Thursday, January 17, 2008

Can Catholics Sing... depends on who you ask!

This from the latest NPM "survey" about singing in US parishes...

Depends on Where You’re Sitting
NPM Newsletter, January 2008

Can Catholics sing? In a recent online survey by the National Association of Pastoral Musicians (NPM), both musicians and non-musicians thought that congregational singing was better in their own community than it is in most U.S. parishes. (this alone should signal that something is amiss... how would the average musician or non-musician know this?)

Directors, organists, cantors, choir members, instrumentalists, and other music ministers, however, rated assembly singing much more positively than did the people in the pews. (leaving open the question... who is right?) Almost three-quarters of the survey respondents were involved in some form of music ministry. (This gives the survey something of a bias, don't you think? But after all, why would a non-musician be reading the NPM Journal...)

A large majority of music ministers – 72 percent – characterized the singing of their congregations as "very strong" or "somewhat strong." Non-musicians had a rather different perception, however. Only 39 percent of this group thought that the singing of the assembly was strong in their parish.

Both groups had negative opinions of the general state of congregational singing in the United States, which received a positive rating from just 39 percent of musicians and 27 percent of non-musicians.

Why do music ministers perceive congregational singing as stronger than do the people in the pews? (Hmm... I wonder??? See comment below...) One explanation could be that in most churches music ministers are a bit removed from the assembly and can more easily hear the corporate sound of the singing assembly while non-musicians are often painfully aware of those immediately around them who are not singing. (this assumes an extremely self-conscious assembly, and a rather un-christian approach to worship)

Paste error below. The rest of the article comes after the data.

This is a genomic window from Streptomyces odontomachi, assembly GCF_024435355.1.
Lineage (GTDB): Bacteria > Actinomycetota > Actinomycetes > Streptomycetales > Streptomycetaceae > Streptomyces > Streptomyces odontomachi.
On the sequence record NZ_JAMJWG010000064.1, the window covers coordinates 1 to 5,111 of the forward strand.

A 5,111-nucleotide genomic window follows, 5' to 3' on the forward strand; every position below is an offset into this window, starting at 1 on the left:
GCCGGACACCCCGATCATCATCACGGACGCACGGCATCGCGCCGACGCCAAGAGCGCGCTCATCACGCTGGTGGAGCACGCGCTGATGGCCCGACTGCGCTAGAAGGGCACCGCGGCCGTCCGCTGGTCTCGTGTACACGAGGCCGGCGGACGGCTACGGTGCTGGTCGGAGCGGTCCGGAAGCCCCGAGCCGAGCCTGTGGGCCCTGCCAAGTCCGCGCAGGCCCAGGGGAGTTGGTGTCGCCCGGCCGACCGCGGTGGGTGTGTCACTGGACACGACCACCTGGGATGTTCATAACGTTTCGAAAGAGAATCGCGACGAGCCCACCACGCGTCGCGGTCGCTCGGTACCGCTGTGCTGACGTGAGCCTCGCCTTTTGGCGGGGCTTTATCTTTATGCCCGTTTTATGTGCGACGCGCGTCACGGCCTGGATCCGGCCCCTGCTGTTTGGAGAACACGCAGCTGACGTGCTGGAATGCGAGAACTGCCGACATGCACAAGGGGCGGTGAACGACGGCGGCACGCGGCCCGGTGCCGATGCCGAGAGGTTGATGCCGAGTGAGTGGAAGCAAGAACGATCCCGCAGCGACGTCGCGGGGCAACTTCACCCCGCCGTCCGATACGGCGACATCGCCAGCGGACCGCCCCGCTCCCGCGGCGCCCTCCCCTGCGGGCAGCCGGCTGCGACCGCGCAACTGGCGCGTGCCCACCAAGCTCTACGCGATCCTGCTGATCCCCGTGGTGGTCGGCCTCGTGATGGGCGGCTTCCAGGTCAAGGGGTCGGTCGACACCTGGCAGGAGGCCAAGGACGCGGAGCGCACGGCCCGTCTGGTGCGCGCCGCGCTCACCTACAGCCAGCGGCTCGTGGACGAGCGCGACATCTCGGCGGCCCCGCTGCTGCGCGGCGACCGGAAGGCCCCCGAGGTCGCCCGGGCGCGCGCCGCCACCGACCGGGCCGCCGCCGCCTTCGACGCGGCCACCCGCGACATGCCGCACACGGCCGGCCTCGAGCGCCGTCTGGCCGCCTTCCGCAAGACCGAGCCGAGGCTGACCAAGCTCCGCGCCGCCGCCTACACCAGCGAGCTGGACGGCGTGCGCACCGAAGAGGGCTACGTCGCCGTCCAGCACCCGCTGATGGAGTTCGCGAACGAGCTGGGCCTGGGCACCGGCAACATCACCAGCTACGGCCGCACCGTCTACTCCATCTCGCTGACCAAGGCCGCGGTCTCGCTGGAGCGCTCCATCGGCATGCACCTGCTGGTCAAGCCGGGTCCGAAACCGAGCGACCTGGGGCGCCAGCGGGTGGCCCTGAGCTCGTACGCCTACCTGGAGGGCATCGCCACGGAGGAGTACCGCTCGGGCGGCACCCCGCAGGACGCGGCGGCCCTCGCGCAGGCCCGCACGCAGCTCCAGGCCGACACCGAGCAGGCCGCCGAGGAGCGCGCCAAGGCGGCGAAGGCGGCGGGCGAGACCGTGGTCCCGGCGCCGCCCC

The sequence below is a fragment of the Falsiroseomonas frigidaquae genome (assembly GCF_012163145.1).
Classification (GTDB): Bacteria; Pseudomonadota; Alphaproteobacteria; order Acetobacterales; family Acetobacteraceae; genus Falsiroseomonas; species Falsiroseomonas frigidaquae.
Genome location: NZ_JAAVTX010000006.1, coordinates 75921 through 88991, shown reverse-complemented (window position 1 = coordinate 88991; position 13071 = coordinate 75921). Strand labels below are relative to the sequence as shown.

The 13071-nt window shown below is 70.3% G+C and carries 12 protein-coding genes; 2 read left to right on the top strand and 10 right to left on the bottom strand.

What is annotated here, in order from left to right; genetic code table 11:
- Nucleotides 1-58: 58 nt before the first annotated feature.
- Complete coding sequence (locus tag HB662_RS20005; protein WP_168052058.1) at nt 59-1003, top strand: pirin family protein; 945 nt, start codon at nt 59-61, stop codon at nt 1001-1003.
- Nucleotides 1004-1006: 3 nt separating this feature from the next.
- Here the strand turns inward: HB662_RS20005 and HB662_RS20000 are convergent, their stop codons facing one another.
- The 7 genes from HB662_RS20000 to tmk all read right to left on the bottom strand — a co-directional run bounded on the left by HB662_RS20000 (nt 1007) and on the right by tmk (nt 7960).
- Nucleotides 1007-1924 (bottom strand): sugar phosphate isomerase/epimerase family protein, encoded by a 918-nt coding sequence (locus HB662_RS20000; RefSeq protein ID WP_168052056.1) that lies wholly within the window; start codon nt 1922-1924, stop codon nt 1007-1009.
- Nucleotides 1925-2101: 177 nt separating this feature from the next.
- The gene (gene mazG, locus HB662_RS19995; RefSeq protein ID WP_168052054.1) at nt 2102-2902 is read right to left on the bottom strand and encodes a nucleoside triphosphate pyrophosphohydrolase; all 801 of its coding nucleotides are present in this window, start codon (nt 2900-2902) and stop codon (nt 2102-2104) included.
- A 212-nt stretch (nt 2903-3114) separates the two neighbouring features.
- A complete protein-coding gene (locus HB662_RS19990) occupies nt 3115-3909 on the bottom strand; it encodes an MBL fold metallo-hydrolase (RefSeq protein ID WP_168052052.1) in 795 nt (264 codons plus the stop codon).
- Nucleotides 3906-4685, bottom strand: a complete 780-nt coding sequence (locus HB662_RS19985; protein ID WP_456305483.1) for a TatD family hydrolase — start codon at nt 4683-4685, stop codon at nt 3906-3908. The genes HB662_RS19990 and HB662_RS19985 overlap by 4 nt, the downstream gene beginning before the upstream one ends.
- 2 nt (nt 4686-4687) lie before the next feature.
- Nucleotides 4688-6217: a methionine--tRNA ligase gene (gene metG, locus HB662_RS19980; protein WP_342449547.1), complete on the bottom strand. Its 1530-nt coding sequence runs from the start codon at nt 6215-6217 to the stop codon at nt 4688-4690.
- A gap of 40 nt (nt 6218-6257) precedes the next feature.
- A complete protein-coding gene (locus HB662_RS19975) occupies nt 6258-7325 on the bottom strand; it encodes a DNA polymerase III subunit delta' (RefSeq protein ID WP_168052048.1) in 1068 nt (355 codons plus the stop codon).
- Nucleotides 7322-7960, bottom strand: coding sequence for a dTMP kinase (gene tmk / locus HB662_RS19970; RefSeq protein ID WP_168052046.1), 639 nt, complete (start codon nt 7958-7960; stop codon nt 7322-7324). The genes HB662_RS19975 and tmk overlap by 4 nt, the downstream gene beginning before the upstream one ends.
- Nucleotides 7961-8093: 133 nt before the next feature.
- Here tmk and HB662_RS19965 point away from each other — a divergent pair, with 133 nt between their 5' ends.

Another factor could be the poor acoustics in many churches that results from the overuse of sound-absorbing materials. Instead of blending the assembly’s voices, many church buildings actually deaden sound and prevent people in the congregation from sensing the strength of singing.

(But the most likely factor is that Directors and musicians have a vested interest in the continuation of the myth of strong assembly participation at Mass, and so if the people are not singing well, they would have to view themselves as failures in their jobs )

Whatever the reason for the striking difference of opinion or perception, the NPM survey provides food for thought for pastors, musicians, and other pastoral leaders.

These "surveys" get more ridiculous every year, and each year they come to the same conclusion, that Music Directors will generally represent the singing in their parish much more positively than it actually is.